As a died-in-the-wool hardcopy reader, good luck, I say. For some kinds of books, it might even be a good idea: Want ‘War and Peace’ Online? How About 20 Pages at a Time?
The idea is to do for books what Apple has done for music, allowing readers to buy and download parts of individual books for their own use through their computers rather than trek to a store or receive them by mail. Consumers could purchase a single recipe from a cookbook, for example, or a chapter on rebuilding a car engine from a repair manual.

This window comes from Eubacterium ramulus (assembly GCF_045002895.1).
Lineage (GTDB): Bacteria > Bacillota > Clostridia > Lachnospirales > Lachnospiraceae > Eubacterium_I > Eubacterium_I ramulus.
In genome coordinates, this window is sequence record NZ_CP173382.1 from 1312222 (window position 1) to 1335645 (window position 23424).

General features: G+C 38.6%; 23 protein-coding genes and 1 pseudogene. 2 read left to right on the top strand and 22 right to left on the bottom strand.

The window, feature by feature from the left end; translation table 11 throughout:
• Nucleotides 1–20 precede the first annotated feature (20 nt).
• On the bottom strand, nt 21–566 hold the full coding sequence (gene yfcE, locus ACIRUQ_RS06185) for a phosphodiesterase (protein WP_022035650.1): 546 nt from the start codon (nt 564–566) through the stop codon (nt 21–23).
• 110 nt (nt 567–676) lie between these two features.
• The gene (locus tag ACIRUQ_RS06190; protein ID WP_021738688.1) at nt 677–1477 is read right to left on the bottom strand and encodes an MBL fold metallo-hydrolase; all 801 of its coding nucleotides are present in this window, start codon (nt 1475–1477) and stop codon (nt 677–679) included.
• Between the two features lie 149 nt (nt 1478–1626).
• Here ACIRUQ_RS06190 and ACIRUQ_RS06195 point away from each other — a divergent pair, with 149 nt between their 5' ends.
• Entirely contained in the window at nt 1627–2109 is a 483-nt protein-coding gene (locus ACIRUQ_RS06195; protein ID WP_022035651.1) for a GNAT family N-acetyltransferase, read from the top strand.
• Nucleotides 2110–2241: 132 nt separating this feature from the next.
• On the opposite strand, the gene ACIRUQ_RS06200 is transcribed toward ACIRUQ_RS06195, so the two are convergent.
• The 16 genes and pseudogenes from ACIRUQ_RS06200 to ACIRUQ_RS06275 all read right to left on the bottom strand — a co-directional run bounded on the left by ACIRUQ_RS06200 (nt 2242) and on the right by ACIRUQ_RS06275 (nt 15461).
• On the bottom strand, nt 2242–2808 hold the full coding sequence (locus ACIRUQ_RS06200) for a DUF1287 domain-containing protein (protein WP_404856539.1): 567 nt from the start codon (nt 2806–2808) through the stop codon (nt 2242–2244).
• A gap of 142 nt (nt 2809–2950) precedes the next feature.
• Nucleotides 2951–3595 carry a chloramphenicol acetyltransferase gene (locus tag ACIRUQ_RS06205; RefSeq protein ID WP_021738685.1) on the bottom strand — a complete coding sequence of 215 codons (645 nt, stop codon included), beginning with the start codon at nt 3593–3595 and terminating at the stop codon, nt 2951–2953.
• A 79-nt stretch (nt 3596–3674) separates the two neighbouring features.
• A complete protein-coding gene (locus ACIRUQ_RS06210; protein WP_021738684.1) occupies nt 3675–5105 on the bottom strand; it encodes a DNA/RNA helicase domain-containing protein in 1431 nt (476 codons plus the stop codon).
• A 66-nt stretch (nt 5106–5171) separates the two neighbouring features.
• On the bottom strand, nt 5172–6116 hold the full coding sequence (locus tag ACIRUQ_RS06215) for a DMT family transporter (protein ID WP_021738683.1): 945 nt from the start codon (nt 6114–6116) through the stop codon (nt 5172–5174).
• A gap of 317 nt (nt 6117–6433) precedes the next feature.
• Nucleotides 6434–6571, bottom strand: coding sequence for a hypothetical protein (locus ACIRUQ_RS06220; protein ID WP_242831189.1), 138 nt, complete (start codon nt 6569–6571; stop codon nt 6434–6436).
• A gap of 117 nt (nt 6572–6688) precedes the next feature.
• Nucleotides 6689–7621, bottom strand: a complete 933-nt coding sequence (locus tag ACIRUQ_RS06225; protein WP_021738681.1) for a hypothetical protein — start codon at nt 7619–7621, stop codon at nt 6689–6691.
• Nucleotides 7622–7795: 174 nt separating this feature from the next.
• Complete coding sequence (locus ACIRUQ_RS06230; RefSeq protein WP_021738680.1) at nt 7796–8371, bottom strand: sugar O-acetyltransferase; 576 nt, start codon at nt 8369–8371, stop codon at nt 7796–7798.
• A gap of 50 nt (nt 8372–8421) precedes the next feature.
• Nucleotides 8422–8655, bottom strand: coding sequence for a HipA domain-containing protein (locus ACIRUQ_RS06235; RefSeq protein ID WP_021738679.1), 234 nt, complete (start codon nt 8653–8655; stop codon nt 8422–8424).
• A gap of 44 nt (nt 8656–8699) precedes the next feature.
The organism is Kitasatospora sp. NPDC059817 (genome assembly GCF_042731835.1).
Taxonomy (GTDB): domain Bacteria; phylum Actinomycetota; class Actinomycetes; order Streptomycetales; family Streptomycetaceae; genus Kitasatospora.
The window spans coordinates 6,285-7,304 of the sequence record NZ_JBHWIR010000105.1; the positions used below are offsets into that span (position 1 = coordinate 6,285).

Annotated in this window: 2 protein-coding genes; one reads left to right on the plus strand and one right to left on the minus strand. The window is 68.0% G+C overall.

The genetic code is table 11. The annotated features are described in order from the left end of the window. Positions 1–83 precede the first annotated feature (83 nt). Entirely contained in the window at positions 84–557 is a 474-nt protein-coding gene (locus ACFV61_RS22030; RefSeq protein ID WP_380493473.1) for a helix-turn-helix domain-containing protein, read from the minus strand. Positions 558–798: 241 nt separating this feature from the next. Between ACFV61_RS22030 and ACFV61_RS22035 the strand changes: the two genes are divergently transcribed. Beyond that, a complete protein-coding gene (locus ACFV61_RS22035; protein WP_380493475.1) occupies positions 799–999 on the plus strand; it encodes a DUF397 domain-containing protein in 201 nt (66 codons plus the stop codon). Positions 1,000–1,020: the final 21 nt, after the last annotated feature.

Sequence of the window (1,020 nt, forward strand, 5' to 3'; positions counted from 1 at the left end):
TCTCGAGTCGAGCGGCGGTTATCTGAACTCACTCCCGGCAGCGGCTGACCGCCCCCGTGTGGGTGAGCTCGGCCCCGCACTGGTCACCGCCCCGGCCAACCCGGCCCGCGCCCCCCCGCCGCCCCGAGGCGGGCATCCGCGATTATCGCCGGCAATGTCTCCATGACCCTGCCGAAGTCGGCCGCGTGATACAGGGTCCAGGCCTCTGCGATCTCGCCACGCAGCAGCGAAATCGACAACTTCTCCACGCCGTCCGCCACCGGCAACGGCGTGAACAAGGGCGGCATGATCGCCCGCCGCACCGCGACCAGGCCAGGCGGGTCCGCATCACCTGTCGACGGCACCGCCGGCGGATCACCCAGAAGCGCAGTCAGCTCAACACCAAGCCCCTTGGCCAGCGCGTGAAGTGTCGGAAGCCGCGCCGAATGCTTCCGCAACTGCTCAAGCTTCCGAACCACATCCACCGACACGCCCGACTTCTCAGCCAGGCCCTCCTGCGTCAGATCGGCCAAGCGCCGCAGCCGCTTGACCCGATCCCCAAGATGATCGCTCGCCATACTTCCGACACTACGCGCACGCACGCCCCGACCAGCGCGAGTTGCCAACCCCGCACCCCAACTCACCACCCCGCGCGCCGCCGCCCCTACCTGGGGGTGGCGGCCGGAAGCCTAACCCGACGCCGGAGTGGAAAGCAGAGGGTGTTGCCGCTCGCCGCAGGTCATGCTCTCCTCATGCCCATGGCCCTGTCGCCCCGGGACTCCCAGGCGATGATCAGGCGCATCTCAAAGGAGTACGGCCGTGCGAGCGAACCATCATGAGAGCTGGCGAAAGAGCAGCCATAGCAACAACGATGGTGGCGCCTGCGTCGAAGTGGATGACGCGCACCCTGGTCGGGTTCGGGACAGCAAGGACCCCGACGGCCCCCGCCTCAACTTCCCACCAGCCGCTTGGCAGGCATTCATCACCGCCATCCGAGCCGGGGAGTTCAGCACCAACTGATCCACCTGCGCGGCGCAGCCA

The initiatives are already setting off a tug of war among publishers and the potential vendors over who will do business with whom and how to split the proceeds. Random House, the biggest American publisher, proposed a micropayment model yesterday in which readers would be charged about 5 cents a page, with 4 cents of that going to the publisher to be shared with the author. The fact that Random House has already developed such a model indicates that it supports the concept, and that other publishers are likely to follow.
The proposals could also become bargaining chips in current lawsuits against Google by trade groups representing publishers and authors.